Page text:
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Vita Brevis: A Crime Novel of the Roman Empire

Medicus, Book 7
Narrated by: Simon Vance
Series: The Roman Empire, Book 7
Length: 9 hrs and 20 mins
4.5 out of 5 stars (77 ratings)

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Summary

Ruso and Tilla's excitement at arriving in Rome with their new baby daughter is soon dulled by their discovery that the grand facades of polished marble mask an underworld of corrupt landlords and vermin-infested tenements. There are also far too many doctors - some skilled - but others positively dangerous.

Ruso thinks that he has been offered a reputable medical practice only to find that his predecessor, Doctor Kleitos, has fled, leaving a dead man in a barrel on the doorstep and the warning "be careful who you trust." Distracted by the body and his efforts to help a friend win the hand of a rich young heiress, Ruso makes a grave mistake, causing him to question both his competence and his integrity.

With Ruso's reputation under threat, he and Tilla must protect their small family from Doctor Kleitos' debt collectors and find allies in their new home while they track down the vanished doctor and find out the truth about the heiress' dead father - Ruso's patient - and the unfortunate man in the barrel.

©2016 Ruth Downie (P)2016 Tantor
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    4 out of 5 stars
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Same high level of quality of writing.

If you could sum up Vita Brevis: A Crime Novel of the Roman Empire in three words, what would they be?
Atmospheric, endearing & intriguing

What did you like best about this story?
The meeting of an old enemy. The extremes of wealth and poverty in Rome and how the glamour and glitz of the city did not fool anybody.

Which character – as performed by Simon Vance – was your favourite?
Russo and his arch enemy (don't ask me to spell his name, please). Never been keen on Tilla, she's a tad too whiney and stubborn for my taste.

Was this a book you wanted to listen to all in one sitting?
Yes but it was too long for that. However, the story line made it easy to follow up after breaks.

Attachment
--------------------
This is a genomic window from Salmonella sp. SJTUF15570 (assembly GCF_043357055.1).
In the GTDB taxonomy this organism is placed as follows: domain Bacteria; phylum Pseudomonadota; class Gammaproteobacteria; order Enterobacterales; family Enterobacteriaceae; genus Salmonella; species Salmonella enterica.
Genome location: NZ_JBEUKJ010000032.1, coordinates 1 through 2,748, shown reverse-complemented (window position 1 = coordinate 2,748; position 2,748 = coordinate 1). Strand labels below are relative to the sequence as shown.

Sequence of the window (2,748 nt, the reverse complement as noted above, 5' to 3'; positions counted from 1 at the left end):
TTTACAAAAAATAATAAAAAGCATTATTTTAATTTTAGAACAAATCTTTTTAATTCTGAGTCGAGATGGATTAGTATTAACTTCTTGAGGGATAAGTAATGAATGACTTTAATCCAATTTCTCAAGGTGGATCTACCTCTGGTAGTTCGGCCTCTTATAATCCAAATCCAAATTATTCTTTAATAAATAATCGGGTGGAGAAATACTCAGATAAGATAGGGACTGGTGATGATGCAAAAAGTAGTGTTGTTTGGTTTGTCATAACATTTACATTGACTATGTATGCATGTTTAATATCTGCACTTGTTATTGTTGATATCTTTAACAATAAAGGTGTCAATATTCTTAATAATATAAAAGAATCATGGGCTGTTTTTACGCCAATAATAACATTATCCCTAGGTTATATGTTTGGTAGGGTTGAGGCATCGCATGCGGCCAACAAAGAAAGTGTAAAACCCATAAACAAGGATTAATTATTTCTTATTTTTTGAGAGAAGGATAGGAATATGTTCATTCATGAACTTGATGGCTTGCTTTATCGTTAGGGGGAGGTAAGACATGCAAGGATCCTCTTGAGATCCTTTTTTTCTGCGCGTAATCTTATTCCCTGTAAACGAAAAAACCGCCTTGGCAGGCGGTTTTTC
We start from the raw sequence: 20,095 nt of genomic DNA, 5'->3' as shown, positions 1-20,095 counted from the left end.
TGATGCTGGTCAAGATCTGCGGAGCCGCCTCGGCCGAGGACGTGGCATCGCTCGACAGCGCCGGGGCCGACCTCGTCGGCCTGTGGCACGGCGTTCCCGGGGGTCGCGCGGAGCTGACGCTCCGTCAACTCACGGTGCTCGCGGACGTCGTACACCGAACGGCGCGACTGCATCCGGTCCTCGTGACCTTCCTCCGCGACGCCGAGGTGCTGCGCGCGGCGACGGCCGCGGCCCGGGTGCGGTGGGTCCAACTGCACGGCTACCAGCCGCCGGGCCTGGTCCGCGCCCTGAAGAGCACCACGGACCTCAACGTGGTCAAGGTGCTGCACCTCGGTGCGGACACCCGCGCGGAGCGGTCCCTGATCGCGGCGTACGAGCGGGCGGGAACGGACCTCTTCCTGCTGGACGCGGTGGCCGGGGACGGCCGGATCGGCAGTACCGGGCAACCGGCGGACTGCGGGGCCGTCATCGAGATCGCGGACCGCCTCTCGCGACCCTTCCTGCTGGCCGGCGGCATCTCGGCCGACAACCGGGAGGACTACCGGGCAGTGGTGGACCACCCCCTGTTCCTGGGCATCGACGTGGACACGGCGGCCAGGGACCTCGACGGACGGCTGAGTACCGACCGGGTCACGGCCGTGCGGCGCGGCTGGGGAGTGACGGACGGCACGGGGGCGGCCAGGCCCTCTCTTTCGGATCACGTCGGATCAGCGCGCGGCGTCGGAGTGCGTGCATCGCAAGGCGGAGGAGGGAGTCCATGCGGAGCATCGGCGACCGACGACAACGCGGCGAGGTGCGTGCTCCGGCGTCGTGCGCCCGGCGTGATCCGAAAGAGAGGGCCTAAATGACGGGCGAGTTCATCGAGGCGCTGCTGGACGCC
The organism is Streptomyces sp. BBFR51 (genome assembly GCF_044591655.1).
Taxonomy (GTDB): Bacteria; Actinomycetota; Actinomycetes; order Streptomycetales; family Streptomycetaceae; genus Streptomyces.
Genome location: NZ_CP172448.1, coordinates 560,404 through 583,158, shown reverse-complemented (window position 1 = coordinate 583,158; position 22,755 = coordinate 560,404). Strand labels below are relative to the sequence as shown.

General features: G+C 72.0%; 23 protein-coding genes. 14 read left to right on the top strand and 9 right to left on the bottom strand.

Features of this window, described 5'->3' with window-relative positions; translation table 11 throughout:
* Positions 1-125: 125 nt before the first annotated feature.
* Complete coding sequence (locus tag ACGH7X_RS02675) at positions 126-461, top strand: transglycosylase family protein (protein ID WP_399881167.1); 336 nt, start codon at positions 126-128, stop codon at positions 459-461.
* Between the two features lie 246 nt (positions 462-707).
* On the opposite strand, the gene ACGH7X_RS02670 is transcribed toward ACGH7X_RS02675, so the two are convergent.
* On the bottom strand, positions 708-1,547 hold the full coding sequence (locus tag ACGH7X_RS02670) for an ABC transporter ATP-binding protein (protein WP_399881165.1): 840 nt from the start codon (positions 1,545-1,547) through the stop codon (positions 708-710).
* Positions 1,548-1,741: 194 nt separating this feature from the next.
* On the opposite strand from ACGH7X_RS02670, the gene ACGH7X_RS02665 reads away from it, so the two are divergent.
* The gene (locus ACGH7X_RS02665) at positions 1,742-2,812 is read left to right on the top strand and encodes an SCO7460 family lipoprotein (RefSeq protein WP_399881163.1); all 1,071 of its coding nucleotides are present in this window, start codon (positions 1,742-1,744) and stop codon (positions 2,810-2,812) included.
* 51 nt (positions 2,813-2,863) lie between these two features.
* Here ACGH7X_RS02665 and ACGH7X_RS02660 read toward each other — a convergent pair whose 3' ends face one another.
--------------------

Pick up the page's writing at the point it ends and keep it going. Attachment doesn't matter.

Any additional comments?
I really hope this isn't the last Russo book.

1 person found this helpful

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All Roads Lead to Rome

It’s always a pleasure to spend time with Ruso and Tilla. Downie’s portrayal of their relationship seems very honest to me. I enjoyed Tilla’s attempt to be a good Roman wife just as I enjoyed Ruso’s gradually increasing attachment to their adopted baby daughter. In particular I liked the scene where Ruso explains his feelings to a potential adoptive father:

“It’s like any other sort of parenting, I suppose. Although not having tried the other sort, I don’t really know. Sometimes, it’s exhausting. Most of the time, it’s—well, I can’t imagine being without her now.” He suspected there was a silly grin on his face as he added, “She had another tooth come through this morning. And I’m almost sure she said Pa.”

One of my favorite moments was when the followers of Christos, who were having a service in the apartment above Ruso and Tilla’s, arrive in time to frighten away some thugs. Another favorite moment is when Tilla and two accomplices attempt to rescue Ruso by setting fire to a door. Finally, I enjoyed the scene where watching Tilla curse someone in her native tongue, Ruso speculates that if “the followers of Christos ever decided to expand into Britannia, they were going to find it an interesting challenge.”

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Another great story from Ruth Downie<br />

I think these books just get better and better, can't wait for the next one now

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Passably good continuation of the Medicus series

I felt the storyline in this book was a little weaker than the previous books in this series. The sooner the medicus and his family get back to Britain, where the author can be a little more inventive, the better. This book had something of a feel of Didius Falco books, but without the same level of humor.

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  • JP
  • 05-05-19

A big improvement in narration...

...Tilla finally sounds like a person and not a parody. Best story so far in my opinion too!

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Brilliant Who Done it Roman Style

This is my last book to read in the series and I have enjoyed everyone of them immensely. The characters are well defined and each catches you attention immediately. I have come to love the characters and feel like a visit with old friend. You can jump in anywhere, but I would suggest following them in order. I have also learned much about Ancient Rome and the many inventions by Rome that we are still using. Ever time I stem on my underfloor heating I think of Russo and Tilla. Great series.

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  • Jean
  • 19-10-16

Life in Ancient Rome